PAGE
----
May 2 2013, 2:54pm
Remind me when they were attacked the first time?
looong replies - more about Círdan and the flooding, Celegorm, Caranthir and Curufin, Gil-galad, Dior's aging, etc.
I probably wasn't clear enough. If so, I apologise.
What I've meant was that many of the Elves at Sirion's Mouth were surviors of the attack on Doriath, so therefore were personally attacked twice. Which only goes to show that the attack on the refuge of the Sirion Mouths did not alienate that many of the Eldar from the Feanorians - as these probably hated them already.
Ahh, okay, I see what you meant now. That's right. Well, in that case they definitely wouldn't have had enough contact with them to hear about the fate of the twins - unless someone not allied with the Feanorians got wind of the twins being carried off by them and told everyone about it, OR they actually tried to use them somehow and made the knowledge public that way. Perhaps - and this is coming to me as I write it, so it may not be thought through - to bargain for the Silmaril with them, not knowing Elwing had cast herself into the sea! Because honestly, how would they know that? She could have just fled with other Elves, who would be hiding her, so it may have seemed like it was worth a try to blackmail her using her sons. Then, other Elves would have told M&M that they had genuinely lost her, and so later when they see the Silmaril as the star Eärendil that's how they could be so certain as to what it was?
As for the Feanorians, of course they had followers, but if even Celegorm, Caranthir and Curufin died in the sack of Doriath, then I don't think an enormous amount of those would have survived. (The leader's always the last to die, right?)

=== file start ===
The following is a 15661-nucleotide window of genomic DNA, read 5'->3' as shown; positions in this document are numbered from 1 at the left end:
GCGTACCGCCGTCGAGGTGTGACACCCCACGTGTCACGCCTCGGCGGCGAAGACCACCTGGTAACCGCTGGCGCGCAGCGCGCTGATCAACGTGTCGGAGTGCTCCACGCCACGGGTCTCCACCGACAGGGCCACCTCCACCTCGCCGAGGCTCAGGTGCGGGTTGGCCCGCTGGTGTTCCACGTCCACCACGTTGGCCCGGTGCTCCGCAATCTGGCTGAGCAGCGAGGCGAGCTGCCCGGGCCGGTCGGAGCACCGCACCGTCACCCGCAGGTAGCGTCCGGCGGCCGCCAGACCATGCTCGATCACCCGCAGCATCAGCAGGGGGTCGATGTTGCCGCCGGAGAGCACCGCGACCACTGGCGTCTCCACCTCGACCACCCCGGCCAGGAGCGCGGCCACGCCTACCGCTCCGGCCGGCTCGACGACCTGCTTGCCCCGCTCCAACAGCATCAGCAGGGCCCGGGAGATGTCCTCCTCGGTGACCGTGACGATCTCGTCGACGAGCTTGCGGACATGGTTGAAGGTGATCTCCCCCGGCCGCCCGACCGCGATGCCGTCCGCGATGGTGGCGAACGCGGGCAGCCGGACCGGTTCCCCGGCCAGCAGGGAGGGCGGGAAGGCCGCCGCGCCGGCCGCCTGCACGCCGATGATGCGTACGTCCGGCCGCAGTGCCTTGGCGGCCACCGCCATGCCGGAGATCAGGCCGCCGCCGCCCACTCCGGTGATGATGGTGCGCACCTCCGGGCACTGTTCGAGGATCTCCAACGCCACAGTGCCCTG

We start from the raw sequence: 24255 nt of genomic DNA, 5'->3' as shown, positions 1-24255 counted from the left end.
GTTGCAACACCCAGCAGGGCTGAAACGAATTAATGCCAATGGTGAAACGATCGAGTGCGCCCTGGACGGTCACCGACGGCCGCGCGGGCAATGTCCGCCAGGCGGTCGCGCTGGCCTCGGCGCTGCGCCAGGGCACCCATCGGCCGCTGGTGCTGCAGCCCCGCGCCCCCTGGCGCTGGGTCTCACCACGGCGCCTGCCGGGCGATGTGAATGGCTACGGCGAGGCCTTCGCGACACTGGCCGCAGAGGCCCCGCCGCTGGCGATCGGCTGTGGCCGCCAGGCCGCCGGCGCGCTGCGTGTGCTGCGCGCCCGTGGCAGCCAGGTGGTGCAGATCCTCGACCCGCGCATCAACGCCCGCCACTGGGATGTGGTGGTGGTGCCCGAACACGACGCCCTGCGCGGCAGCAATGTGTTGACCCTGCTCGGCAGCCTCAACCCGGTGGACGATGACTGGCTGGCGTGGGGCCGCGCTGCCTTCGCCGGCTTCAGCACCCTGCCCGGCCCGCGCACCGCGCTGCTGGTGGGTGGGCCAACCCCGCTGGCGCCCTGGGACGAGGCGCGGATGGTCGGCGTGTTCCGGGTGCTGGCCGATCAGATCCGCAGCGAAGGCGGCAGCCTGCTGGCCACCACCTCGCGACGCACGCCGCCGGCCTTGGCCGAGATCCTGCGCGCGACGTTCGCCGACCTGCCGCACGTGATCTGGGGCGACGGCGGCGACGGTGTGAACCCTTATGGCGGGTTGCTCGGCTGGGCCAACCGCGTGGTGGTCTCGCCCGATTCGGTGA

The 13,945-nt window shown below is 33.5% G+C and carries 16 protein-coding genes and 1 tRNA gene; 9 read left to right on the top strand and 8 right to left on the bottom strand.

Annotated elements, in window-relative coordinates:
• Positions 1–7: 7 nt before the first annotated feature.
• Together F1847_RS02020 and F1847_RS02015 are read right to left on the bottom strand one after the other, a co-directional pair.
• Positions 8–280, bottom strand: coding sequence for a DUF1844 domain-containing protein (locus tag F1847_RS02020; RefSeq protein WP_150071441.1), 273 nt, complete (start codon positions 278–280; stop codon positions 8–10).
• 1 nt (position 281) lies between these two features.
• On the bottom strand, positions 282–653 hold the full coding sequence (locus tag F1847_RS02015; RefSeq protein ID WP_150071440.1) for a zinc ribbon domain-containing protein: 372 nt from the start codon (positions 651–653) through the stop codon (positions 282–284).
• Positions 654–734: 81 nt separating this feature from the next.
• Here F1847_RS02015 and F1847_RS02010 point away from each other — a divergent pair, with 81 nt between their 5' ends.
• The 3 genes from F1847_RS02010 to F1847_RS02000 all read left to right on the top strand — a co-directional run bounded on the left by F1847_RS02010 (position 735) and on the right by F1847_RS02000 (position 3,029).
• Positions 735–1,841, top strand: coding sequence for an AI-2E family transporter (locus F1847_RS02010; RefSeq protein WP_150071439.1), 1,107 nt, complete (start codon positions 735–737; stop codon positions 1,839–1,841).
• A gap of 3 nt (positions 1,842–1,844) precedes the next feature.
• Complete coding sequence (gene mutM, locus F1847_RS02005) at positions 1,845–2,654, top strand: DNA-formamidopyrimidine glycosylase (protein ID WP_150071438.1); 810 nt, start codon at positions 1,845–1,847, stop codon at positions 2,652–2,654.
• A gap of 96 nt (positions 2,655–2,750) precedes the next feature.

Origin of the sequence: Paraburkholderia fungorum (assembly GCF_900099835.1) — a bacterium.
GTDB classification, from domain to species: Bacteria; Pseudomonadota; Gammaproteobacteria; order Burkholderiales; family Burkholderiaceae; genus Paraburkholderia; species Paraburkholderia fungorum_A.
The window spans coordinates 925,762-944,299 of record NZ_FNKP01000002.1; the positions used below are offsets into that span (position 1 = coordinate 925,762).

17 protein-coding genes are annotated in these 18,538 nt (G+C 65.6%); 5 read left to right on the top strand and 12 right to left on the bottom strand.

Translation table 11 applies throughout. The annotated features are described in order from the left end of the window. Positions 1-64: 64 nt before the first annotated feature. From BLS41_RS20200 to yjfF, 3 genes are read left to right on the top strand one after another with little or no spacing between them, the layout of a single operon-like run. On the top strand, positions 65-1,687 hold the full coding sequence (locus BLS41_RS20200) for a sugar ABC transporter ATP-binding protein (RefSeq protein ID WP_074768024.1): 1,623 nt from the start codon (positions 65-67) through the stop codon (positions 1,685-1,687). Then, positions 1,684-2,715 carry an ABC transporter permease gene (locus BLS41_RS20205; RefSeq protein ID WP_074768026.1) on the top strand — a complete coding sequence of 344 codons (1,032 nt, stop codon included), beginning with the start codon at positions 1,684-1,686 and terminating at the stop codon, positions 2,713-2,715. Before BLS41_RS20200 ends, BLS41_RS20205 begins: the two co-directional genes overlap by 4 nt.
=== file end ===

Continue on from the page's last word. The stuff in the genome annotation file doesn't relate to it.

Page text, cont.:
Not an enormous amount, of course; but I still guess more than any other enclave of surviving Elves.
And what a thought, the one about the leaders! They usually are (supposed to, in heroic tales) in the front! Remember how Feanor died? Or even Orodreth? I am pretty sure that's what happened to the sons of Feanor.
I did actually think of that after I posted it, they don't really command from the rear so much as literally lead the armies into battle. But I'm thinking it's possible that CC&C kept themselves out of the fight a little more. They were never THAT eager to actually bother with fulfilling the oath - certainly they kept it in mind, but as long as they had their own realms to rule they were quite content to sit it out. (There is a quote about that somewhere, I think in the chapter where it's explained how the different realms are distributed *eyes on bookshelf*) I guess Maedhros had already lost his hand and probably part of his sanity, might as well let him take the rest of the suffering, he's the eldest anyway... heh, I don't have a great opinion of those three. ;) Point being, I don't see them rushing into battle as happily as Feanor or Maedhros (or Fingolfin, or Fingon, for that matter) so they might survive a battle unless it's a terrible one in which also too many of their followers die to keep protecting them. Not sure I'm defending this point but it's worth considering that not all the Feanorians were as valiant as their dad. xD
also Ereinion, he wasn't that old with either parentage?
Not really; he was older than Dior was, when he married, had children, and claimed the throne of Doriath.
Unless being a half-human, his biology was very different from that of Elves, in which case you can't cite him as proof. I remember JRRT wrote about the aging of Elves, but I'm not sure whether he referred to Dior.